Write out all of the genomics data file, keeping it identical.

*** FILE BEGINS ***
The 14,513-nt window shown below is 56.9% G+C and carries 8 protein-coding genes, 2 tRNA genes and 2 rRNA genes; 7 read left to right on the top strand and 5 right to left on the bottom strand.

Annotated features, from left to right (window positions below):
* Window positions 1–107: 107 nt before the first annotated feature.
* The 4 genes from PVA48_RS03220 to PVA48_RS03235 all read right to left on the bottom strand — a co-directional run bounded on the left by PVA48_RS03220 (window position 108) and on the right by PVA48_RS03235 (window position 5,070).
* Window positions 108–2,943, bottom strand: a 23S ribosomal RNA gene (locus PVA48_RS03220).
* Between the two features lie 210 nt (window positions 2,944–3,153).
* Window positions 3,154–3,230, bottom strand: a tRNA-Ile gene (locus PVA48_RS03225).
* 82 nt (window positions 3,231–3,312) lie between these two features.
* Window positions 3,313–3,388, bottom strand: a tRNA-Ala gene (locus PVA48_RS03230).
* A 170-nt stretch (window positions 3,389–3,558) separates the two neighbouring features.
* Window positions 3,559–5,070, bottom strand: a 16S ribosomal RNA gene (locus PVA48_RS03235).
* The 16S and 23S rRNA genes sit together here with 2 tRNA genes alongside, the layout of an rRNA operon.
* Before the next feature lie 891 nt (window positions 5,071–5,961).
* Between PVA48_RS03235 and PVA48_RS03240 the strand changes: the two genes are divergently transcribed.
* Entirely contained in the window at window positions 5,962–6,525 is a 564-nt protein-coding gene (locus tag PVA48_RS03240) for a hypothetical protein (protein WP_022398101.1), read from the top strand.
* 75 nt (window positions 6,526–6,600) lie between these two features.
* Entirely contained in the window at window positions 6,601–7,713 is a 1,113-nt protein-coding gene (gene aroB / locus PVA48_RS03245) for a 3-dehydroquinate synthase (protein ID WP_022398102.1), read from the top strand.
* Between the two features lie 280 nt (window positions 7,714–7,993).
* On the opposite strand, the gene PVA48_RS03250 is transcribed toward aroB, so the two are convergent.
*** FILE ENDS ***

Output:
The 14,513-nt window shown below is 56.9% G+C and carries 8 protein-coding genes, 2 tRNA genes and 2 rRNA genes; 7 read left to right on the top strand and 5 right to left on the bottom strand.

Annotated features, from left to right (window positions below):
* Window positions 1–107: 107 nt before the first annotated feature.
* The 4 genes from PVA48_RS03220 to PVA48_RS03235 all read right to left on the bottom strand — a co-directional run bounded on the left by PVA48_RS03220 (window position 108) and on the right by PVA48_RS03235 (window position 5,070).
* Window positions 108–2,943, bottom strand: a 23S ribosomal RNA gene (locus PVA48_RS03220).
* Between the two features lie 210 nt (window positions 2,944–3,153).
* Window positions 3,154–3,230, bottom strand: a tRNA-Ile gene (locus PVA48_RS03225).
* 82 nt (window positions 3,231–3,312) lie between these two features.
* Window positions 3,313–3,388, bottom strand: a tRNA-Ala gene (locus PVA48_RS03230).
* A 170-nt stretch (window positions 3,389–3,558) separates the two neighbouring features.
* Window positions 3,559–5,070, bottom strand: a 16S ribosomal RNA gene (locus PVA48_RS03235).
* The 16S and 23S rRNA genes sit together here with 2 tRNA genes alongside, the layout of an rRNA operon.
* Before the next feature lie 891 nt (window positions 5,071–5,961).
* Between PVA48_RS03235 and PVA48_RS03240 the strand changes: the two genes are divergently transcribed.
* Entirely contained in the window at window positions 5,962–6,525 is a 564-nt protein-coding gene (locus tag PVA48_RS03240) for a hypothetical protein (protein WP_022398101.1), read from the top strand.
* 75 nt (window positions 6,526–6,600) lie between these two features.
* Entirely contained in the window at window positions 6,601–7,713 is a 1,113-nt protein-coding gene (gene aroB / locus PVA48_RS03245) for a 3-dehydroquinate synthase (protein ID WP_022398102.1), read from the top strand.
* Between the two features lie 280 nt (window positions 7,714–7,993).
* On the opposite strand, the gene PVA48_RS03250 is transcribed toward aroB, so the two are convergent.